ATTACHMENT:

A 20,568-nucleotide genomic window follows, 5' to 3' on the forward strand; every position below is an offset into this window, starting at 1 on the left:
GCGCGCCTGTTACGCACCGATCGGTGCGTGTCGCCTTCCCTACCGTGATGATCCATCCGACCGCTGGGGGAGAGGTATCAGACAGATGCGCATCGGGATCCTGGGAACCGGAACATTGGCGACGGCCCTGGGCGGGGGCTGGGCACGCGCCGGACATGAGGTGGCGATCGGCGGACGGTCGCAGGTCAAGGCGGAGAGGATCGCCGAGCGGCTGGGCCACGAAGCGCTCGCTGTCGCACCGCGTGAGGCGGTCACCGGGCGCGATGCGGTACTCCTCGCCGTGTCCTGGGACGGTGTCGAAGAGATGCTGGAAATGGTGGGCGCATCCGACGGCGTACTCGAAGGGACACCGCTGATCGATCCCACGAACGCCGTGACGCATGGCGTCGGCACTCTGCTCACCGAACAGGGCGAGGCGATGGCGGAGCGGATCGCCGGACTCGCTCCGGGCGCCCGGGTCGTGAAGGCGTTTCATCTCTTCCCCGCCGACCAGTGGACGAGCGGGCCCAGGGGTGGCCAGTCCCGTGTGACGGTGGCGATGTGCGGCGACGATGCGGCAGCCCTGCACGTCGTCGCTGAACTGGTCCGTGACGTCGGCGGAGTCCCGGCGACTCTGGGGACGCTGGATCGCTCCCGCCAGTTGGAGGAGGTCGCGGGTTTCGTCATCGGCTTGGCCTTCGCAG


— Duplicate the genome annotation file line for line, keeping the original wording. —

A 20,568-nucleotide genomic window follows, 5' to 3' on the forward strand; every position below is an offset into this window, starting at 1 on the left:
GCGCGCCTGTTACGCACCGATCGGTGCGTGTCGCCTTCCCTACCGTGATGATCCATCCGACCGCTGGGGGAGAGGTATCAGACAGATGCGCATCGGGATCCTGGGAACCGGAACATTGGCGACGGCCCTGGGCGGGGGCTGGGCACGCGCCGGACATGAGGTGGCGATCGGCGGACGGTCGCAGGTCAAGGCGGAGAGGATCGCCGAGCGGCTGGGCCACGAAGCGCTCGCTGTCGCACCGCGTGAGGCGGTCACCGGGCGCGATGCGGTACTCCTCGCCGTGTCCTGGGACGGTGTCGAAGAGATGCTGGAAATGGTGGGCGCATCCGACGGCGTACTCGAAGGGACACCGCTGATCGATCCCACGAACGCCGTGACGCATGGCGTCGGCACTCTGCTCACCGAACAGGGCGAGGCGATGGCGGAGCGGATCGCCGGACTCGCTCCGGGCGCCCGGGTCGTGAAGGCGTTTCATCTCTTCCCCGCCGACCAGTGGACGAGCGGGCCCAGGGGTGGCCAGTCCCGTGTGACGGTGGCGATGTGCGGCGACGATGCGGCAGCCCTGCACGTCGTCGCTGAACTGGTCCGTGACGTCGGCGGAGTCCCGGCGACTCTGGGGACGCTGGATCGCTCCCGCCAGTTGGAGGAGGTCGCGGGTTTCGTCATCGGCTTGGCCTTCGCAG